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ID2202 Compilers and Execution Environments 7.5 credits

Welcome to the course in Compilers and Execution Environments!

In this course, you will learn how a compiler works. You will learn about compiler theory, for instance regular expressions, parsing theory, optimization algorithms, code generation strategies, garbage collection, and more. Moreover, you will gain significant practical experience in designing and implementing a complete compiler from scratch. You will develop a compiler for a rather small language called Cigrid, which is a subset of C/C++, specifically designed for teaching. Your compiler will compile into x86 assembly code, such that you can benchmark your optimization strategies against a state-of-the-art compiler, such as GCC or Clang. 

The course is given each fall during period 2 (October to December).

For details, please see the course homepage:



Choose semester and course offering to see current information and more about the course, such as course syllabus, study period, and application information.

Headings with content from the Course syllabus ID2202 (Autumn 2021–) are denoted with an asterisk ( )

Content and learning outcomes

Course contents

The course covers technologies for implementation of programming languages by means of compilers, both for real and virtual execution environments, technologies to read, understand, translate, improve as well as execute programs:

  • To read programs: lexical analysis and syntax analysis. Finite state machines, regular expression context free grammars, LL and LR-parsing.
  • To understand programs: semantic analysis, type checking.
  • To translate programs: machines and instructions.
  • Intermediary code, choice of instructions, conventions for procedure calls.
  • To improve programs: machine independent optimisations; computer-oriented optimisations (register allocation, scheduling of instructions).
  • To execute programs: virtual execution environments and runtime systems. Memory management, garbage collection, to load and link programs, just-in-time compilation.

Intended learning outcomes

After passing the course, the student shall be able to

  • use methods for lexical, syntactic and semantic analysis
  • use methods for generation of machine code
  • use methods for optimizing programs
  • give an account of common components in execution environments

in order to

  • obtain an understanding of how a programming language is implemented as well as for the general theories that are used and how these can be applied.

For higher grades, the student should design more complex components of a compiler. The details are specified in the course memo.

Literature and preparations

Specific prerequisites

Knowledge in basic computer engineering/architecture, 7.5 higher education credits, equivalent to completed course IS1200/IS1500.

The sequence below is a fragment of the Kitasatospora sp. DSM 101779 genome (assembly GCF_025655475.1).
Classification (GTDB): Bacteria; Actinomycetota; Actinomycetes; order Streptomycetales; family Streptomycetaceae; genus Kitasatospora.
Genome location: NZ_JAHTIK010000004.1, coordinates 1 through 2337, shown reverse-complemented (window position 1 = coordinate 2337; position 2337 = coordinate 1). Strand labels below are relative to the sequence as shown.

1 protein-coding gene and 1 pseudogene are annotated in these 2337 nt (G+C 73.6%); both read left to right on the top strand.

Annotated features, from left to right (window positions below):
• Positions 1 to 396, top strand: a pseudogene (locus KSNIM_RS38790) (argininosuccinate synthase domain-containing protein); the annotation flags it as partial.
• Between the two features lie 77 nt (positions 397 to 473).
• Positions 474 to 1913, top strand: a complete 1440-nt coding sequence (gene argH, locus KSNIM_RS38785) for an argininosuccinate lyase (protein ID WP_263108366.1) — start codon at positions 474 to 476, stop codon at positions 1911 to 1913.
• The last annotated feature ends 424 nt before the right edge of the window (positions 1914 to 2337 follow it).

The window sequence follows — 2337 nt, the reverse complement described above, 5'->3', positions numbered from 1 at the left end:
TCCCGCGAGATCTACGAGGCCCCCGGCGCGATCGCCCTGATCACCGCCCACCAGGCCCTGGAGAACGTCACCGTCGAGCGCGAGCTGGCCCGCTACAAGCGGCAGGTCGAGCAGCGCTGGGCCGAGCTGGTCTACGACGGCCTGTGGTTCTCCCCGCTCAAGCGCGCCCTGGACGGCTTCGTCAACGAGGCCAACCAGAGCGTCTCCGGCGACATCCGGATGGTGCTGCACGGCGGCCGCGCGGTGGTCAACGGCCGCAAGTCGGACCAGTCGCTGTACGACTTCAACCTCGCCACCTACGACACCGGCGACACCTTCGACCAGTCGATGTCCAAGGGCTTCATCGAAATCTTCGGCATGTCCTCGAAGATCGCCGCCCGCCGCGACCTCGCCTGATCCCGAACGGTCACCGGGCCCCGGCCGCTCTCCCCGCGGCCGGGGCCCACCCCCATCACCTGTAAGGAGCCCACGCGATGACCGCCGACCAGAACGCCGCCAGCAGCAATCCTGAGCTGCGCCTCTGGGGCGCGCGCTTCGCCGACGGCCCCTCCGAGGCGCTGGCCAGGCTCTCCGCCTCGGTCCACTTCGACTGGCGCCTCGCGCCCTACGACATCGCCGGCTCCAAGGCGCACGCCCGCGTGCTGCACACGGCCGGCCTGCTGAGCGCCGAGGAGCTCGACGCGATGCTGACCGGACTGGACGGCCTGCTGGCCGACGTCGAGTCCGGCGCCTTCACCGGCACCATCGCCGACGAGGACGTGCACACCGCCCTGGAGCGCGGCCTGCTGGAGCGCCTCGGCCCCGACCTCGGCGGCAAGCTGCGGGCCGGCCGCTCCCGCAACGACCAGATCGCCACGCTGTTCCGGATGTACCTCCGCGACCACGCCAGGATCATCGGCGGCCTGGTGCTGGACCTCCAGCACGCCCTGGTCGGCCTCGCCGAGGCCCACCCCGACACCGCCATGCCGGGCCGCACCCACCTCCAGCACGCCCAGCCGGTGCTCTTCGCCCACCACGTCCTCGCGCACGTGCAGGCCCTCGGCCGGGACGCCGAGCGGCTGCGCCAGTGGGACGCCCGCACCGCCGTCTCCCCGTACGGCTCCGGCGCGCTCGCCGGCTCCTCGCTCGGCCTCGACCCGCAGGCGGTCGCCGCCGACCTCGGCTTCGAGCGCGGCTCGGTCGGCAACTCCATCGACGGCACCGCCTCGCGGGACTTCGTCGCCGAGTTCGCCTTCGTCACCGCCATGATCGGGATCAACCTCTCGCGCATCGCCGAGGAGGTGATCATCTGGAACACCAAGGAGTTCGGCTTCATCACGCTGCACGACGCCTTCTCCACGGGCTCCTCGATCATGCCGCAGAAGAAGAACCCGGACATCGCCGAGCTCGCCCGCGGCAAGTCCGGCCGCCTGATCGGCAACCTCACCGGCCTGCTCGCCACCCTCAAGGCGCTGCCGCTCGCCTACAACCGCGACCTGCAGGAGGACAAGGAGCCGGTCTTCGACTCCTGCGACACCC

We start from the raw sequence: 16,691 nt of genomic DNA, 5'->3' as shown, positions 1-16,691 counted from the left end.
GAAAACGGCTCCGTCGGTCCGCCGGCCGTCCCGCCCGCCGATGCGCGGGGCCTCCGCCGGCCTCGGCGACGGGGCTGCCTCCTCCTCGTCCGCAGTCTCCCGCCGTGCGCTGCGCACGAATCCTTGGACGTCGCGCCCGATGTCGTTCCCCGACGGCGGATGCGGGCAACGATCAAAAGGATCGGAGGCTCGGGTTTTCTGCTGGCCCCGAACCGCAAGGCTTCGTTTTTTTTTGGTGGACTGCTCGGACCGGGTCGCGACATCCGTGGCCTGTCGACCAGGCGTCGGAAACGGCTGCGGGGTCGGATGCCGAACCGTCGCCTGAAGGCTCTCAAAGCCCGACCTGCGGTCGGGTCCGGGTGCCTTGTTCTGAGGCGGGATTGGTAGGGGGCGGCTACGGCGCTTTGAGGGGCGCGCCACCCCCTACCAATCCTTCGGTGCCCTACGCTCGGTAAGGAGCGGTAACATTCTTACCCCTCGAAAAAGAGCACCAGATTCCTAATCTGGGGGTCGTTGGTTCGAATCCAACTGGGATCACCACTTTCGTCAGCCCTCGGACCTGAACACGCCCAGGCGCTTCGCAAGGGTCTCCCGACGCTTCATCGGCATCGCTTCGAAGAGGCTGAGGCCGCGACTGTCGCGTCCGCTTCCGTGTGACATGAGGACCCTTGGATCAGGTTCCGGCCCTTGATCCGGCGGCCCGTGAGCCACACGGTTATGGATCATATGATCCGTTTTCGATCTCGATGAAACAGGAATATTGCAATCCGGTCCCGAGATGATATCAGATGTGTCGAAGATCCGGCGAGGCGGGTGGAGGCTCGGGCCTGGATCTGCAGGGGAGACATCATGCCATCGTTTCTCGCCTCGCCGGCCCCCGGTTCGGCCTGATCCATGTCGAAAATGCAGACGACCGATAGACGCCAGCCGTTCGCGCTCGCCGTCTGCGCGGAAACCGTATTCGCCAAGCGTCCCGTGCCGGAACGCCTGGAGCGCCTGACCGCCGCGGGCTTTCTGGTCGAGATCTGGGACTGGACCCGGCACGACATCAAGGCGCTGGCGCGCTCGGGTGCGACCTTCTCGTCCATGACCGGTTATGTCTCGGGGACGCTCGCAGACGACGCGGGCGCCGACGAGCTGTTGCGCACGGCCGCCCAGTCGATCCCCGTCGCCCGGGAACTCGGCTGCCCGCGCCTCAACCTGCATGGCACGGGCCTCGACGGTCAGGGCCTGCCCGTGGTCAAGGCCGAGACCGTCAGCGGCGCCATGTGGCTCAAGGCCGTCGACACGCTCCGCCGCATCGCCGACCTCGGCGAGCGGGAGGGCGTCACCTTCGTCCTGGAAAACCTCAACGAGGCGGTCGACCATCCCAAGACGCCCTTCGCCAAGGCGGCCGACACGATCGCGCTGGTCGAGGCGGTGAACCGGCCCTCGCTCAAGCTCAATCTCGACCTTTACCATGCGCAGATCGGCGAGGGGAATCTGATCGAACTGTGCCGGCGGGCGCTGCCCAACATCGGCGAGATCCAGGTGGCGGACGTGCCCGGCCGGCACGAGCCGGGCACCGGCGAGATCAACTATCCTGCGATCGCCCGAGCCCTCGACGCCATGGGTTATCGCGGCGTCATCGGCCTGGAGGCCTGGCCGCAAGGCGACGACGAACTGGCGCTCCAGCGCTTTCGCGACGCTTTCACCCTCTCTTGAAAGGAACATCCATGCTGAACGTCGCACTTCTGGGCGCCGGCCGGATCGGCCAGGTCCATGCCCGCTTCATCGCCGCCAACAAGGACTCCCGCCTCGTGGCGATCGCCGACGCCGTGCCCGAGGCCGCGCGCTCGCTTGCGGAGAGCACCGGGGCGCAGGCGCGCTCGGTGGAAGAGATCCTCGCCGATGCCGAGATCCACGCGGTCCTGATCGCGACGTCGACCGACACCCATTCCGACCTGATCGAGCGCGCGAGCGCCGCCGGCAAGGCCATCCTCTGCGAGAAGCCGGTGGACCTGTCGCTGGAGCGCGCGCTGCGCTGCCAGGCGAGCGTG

Knowledge in algorithms and data structures, 7.5 higher education credits, equivalent to completed course ID1020/ID1021.

Active participation in a course offering where the final examination is not yet reported in LADOK is considered equivalent to completion of the course. Registering for a course is counted as active participation. The term 'final examination' encompasses both the regular examination and the first re-examination.

Recommended prerequisites

Very good programming experience in one or more high-level languages.
ID1019 Programming II or corresponding course. 


No information inserted


Information on course literature is given in the course PM.

Examination and completion

If the course is discontinued, students may request to be examined during the following two academic years.

Grading scale

A, B, C, D, E, FX, F


  • DAT1 - Computer based exam, 7.5 credits, grading scale: A, B, C, D, E, FX, F

Based on recommendation from KTH’s coordinator for disabilities, the examiner will decide how to adapt an examination for students with documented disability.

The examiner may apply another examination format when re-examining individual students.

Opportunity to complete the requirements via supplementary examination

No information inserted

Opportunity to raise an approved grade via renewed examination

No information inserted


Ethical approach

  • All members of a group are responsible for the group's work.
  • In any assessment, every student shall honestly disclose any help received and sources used.
  • In an oral assessment, every student shall be able to present and answer questions about the entire assignment and solution.

Further information

Course room in Canvas

Registered students find further information about the implementation of the course in the course room in Canvas. A link to the course room can be found under the tab Studies in the Personal menu at the start of the course.

Offered by

Main field of study

Computer Science and Engineering

Education cycle

Second cycle

Add-on studies

No information inserted

Transitional regulations

For students who have been registered in the course during autumn term 2019 or earlier and have either TEN1 or INL1 reported in the National Student Record Base (LADOK) are offered oral examination of the other course component (either TEN1 or INL1) up until and including the spring term 2021. If the student wants such an examination, they must contact the examiner via email latest final May 2021. Oral examination is not offered for students who have been registered in the course during 2019 or earlier, and who do not have any of the items reported in the National Student Record Base (LADOK).

Supplementary information

In this course, the EECS code of honor applies, see: